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Kate Marianchild

Oak Mistletoe, Poison Oak, and Lace Lichen: Friends or Foes?
Speaker: Kate Marianchild

Wednesday, October 22, 7:30 pm
Conference Center, University of California Botanical Garden at Berkeley (see directions below)

Kate Marianchild, author of the recently published Secrets of the Oak Woodlands: Plants and Animals among California’s Oaks, will present a slide show about three species that have long been suspected by humans of misdemeanors if not heinous crimes. Marianchild’s spirited defense could keep them out of jail in any court of ecological law.

Come let your mind be boggled by the latest science and the astonishing number of plant and animal interactions that Marianchild will lay before you, including her own. If you’re lucky she’ll tell you about the lusty male poison oak bush who quietly wooed her for years, never imagining his love would ever be requited. Refresh yourself on the meaning of “keystone” species, revel in examples of coevolution, and learn which of your favorite trees, birds, mammals, or insects depend on Marianchild’s triumphant trio. Marianchild spices her talks with humor, fun stories, and detailed glimpses into the survival strategies, social structures, and interrelationships of the species and organisms she writes about.
Kate Marianchild studied Chinese language and literature at UC Berkeley and New Asia College in Hong Kong, graduating Phi Beta Kappa from Berkeley with a degree in comparative literature. Following years of grassroots political activism, she moved to Mendocino County in 1980 and supported herself as a carpenter while founding and running Rising Tide Sea Vegetables, a company that is still thriving today under new ownership. When she migrated to the oak woodlands of inland Mendocino County in 2001, she promptly fell in love with an ecosystem. After writing for Audubon and other nature-oriented nonprofits for several years, she began the research that grew into her book.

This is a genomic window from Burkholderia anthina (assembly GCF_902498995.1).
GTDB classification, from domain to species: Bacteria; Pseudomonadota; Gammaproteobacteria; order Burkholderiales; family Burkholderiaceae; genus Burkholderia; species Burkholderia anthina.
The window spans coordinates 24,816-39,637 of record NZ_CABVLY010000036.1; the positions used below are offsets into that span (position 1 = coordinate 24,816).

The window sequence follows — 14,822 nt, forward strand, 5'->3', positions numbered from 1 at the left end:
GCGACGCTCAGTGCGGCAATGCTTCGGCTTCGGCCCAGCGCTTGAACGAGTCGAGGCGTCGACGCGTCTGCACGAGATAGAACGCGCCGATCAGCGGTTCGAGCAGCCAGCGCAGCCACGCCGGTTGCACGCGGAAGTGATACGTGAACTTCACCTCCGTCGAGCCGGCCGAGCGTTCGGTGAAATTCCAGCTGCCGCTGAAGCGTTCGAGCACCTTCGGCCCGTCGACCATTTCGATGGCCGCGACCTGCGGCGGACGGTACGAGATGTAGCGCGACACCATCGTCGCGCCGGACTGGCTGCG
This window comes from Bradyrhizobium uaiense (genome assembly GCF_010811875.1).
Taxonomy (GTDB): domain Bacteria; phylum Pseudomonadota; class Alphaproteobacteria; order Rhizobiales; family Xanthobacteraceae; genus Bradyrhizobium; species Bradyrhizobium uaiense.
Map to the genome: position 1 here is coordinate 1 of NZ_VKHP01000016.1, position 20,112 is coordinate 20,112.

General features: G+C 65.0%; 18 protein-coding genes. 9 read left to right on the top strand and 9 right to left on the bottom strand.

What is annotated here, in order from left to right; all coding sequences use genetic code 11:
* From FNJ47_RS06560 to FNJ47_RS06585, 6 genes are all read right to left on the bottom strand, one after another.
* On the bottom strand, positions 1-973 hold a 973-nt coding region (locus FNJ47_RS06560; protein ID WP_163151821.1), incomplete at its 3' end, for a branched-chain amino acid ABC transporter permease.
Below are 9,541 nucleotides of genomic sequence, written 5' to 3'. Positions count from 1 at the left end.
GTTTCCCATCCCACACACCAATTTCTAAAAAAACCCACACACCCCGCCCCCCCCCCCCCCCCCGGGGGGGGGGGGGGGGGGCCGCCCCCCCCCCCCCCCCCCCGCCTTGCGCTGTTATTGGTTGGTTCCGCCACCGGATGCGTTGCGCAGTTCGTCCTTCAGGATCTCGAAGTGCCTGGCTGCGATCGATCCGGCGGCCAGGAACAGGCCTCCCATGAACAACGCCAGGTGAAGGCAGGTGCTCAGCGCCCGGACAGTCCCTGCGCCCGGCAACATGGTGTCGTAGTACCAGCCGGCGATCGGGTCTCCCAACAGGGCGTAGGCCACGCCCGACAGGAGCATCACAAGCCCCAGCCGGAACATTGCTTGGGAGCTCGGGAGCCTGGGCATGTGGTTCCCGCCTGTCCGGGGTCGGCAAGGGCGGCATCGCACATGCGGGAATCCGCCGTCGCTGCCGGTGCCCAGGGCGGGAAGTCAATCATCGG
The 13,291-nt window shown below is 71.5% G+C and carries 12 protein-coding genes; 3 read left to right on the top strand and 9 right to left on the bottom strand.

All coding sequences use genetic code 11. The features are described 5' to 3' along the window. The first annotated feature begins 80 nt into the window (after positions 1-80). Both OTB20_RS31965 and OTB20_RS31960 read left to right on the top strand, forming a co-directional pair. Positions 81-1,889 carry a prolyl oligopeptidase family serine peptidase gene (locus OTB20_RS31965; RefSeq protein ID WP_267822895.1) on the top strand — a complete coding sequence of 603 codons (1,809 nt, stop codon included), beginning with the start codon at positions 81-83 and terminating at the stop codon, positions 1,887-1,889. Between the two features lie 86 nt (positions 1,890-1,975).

Secrets of the Oak Woodlands: Plants and Animals among California’s Oaks offers intimate profiles into the lives of 22 species that live among the oaks of northern and southern California. It is the first book to focus not on oaks themselves but their companion plants, insects, amphibians, reptiles, birds, mammals, and fungi. Vividly illustrated with original watercolors by Ann Meyer Maglinte, the book is the result of years of research and observations, fact-checked by experts, and validates John Muir’s observation “When we try to pick out anything by itself, we find it hitched to everything else in the universe.” Kate Marianchild will have a limited number of copies of her book for sale after the presentation.

This month’s meeting will take place in the Conference Center of the University of California Botanical Garden at 200 Centennial Drive in Berkeley, east of Memorial Stadium and west of the Lawrence Hall of Science, above the main campus of UC Berkeley. Parking is in the lot across the street from the Botanical Garden (bring cash or a credit card for the $1 per hour parking fee at the machine on the second level of the lot). The garden gate will open at 7 pm; the meeting begins at 7:30 pm. Call 510-496-6016 or email sr0433@yahoo.com if you have questions.

Next meeting: November 19, 7:30 pm
Linda Ann Vorobik: Plants and Habitats of the Siskiyou Mountains of Southwestern Oregon and Northwestern California

 
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